The authorities in the Baltic state of Latvia are apparently hardening their line against nationalist demonstrations, Latvian sources say. Another demonstration, the third this year, is planned for Nov. 18. In preparation for next week's demonstration, the Latvian Communist Party leadership is intensifying its propaganda against 'emigr'e organizations, and is organizing auxiliary police (druzhenniki) to counter the demonstrators, the sources say.
The propaganda activities included a rare television appearance in Latvia by the British spy Kim Philby. Looking and sounding like the Cambridge don that he might well have been had he not defected in 1963, Mr. Philby discussed the way Western intelligence services use 'emigr'e organizations in an interview with retired KGB Gen. Janis Lukasewic early last month.
Veteran Moscow residents say Philby has not appeared publicly in about 20 years.
The program was not shown in the rest of the Soviet Union, and the Monitor obtained a video of it this week.
Philby described the general's first question - why Western intelligence services use 'emigr'es - as ``rather simplistic.'' Despite his 24 years in the Soviet Union, Philby spoke in English. The program's presenter described him as ``a legendary man'' and ``one of the most colorful figures in intelligence in recent decades.'' Philby, he said, had started to work for the Soviets in 1933, had headed the anti-Soviet section of the British secret intelligence service, and had later worked for the United States Central Intelligence Agency, coordinating the anti-Soviet activities of the US and Britain.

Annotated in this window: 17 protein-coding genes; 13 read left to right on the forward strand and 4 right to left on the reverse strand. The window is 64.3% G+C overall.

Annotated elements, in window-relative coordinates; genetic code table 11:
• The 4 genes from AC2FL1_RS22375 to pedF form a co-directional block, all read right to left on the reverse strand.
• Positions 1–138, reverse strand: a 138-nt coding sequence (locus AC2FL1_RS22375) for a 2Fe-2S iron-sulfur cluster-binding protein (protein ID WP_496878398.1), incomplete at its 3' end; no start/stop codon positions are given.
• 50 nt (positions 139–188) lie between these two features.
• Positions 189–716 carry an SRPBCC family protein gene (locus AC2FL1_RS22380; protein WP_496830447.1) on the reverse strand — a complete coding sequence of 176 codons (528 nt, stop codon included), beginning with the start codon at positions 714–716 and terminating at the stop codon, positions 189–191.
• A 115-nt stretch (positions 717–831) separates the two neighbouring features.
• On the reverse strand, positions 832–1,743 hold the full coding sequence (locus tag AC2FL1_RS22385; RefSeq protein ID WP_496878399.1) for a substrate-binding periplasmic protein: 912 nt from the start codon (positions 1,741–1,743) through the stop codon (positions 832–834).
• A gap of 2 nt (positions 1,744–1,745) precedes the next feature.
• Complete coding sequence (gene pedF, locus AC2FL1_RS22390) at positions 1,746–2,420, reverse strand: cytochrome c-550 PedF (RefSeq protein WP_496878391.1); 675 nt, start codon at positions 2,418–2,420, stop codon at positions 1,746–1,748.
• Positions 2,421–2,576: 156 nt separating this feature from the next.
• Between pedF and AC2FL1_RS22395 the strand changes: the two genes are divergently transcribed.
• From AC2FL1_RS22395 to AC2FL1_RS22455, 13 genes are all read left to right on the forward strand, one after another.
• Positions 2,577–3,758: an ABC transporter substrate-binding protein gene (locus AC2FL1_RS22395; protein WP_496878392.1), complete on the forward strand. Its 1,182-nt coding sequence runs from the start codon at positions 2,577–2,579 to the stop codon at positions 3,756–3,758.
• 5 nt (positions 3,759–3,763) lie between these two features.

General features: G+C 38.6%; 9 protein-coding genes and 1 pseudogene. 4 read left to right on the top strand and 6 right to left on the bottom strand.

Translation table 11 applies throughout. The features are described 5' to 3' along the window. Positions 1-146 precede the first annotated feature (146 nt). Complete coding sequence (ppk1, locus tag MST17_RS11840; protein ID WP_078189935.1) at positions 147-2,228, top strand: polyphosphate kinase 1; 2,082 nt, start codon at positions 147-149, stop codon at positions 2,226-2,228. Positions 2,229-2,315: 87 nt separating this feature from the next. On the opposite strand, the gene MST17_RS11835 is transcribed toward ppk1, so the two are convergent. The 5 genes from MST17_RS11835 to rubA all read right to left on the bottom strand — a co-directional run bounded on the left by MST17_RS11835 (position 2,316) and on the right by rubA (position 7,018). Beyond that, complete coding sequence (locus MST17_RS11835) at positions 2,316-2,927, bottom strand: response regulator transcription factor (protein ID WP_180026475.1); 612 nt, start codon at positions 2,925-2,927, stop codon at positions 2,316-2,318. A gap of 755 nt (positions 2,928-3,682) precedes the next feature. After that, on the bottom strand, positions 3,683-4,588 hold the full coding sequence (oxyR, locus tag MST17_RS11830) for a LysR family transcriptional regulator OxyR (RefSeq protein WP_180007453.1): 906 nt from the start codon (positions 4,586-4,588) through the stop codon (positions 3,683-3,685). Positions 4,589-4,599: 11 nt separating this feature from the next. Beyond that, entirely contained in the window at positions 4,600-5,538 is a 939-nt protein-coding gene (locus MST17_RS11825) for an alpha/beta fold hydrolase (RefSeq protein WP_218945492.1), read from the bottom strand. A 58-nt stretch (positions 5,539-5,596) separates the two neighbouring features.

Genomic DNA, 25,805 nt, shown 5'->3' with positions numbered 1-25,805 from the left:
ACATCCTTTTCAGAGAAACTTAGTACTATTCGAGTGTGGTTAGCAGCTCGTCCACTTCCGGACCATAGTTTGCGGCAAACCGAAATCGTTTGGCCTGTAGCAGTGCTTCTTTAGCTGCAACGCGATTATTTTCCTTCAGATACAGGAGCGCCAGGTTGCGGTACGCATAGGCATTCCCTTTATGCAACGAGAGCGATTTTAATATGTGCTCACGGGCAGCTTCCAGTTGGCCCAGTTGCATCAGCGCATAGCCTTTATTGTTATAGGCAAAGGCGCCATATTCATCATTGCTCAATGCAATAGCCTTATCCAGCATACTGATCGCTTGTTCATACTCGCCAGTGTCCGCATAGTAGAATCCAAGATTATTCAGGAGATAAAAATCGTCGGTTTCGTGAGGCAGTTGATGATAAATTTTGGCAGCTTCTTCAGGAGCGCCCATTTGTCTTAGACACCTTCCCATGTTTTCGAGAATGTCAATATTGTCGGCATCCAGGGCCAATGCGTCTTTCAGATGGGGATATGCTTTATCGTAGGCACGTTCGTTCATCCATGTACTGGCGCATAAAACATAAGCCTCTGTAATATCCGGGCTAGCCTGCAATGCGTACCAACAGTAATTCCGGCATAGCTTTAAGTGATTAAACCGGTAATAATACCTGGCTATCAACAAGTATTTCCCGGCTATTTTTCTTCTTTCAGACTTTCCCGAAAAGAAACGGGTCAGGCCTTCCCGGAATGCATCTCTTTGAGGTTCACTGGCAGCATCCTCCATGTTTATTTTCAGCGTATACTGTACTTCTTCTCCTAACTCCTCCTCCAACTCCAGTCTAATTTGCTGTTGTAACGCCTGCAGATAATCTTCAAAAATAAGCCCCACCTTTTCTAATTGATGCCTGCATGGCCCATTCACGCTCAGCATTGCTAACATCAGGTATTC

The program's presenter stressed that Philby's message was still timely: Western intelligence services use ``tricks and deception'' to persuade 'emigr'e organizations to work for them.
Latvian party chief Boris Pugo says that the demonstrations are organized by enemies of Soviet leader Mikhail Gorbachev's reform programs. The two previous demonstrations, in June and August of this year, were handled with what unofficial Latvian sources describe as unprecedented tolerance. Mr. Pugo's recent public statements suggest the Latvian leadership is losing patience.
``Workers must take measures themselves'' to deal with the demonstrations, a factory newspaper quoted Pugo as telling workers. ``We have units of the people's militia [druzhenniki], let them respond to hooligan-nationalists!'' The druzhenniki are a part-time auxiliary force that usually helps police in traffic or crowd control.
The government's irritation with the demonstrations has been slowly building since June. The authorities attempted quietly to decapitate the organizing group by letting several of its leaders emigrate. The official attitude hardened after the August demonstration, which commemorated the 48th anniversary of the Nazi-Soviet pact. Eighty-six people were detained, though most were released shortly afterward. The official news media, however, are reported to have criticized both demonstrators and police for their behavior.
Next week's demonstration is potentially more provocative than the earlier two, unofficial Latvian sources say. It will commemorate the establishment in 1918 of Latvia's first independent government.
The demonstration is expected to follow the same lines as earlier ones. Latvians will lay flowers at the freedom monument in central Riga, the Latvian capital.
After the August demonstration, the authorities claimed that foreign radio stations, notably Voice of America and the US government-funded Radio Liberty, were helping incite the disturbances.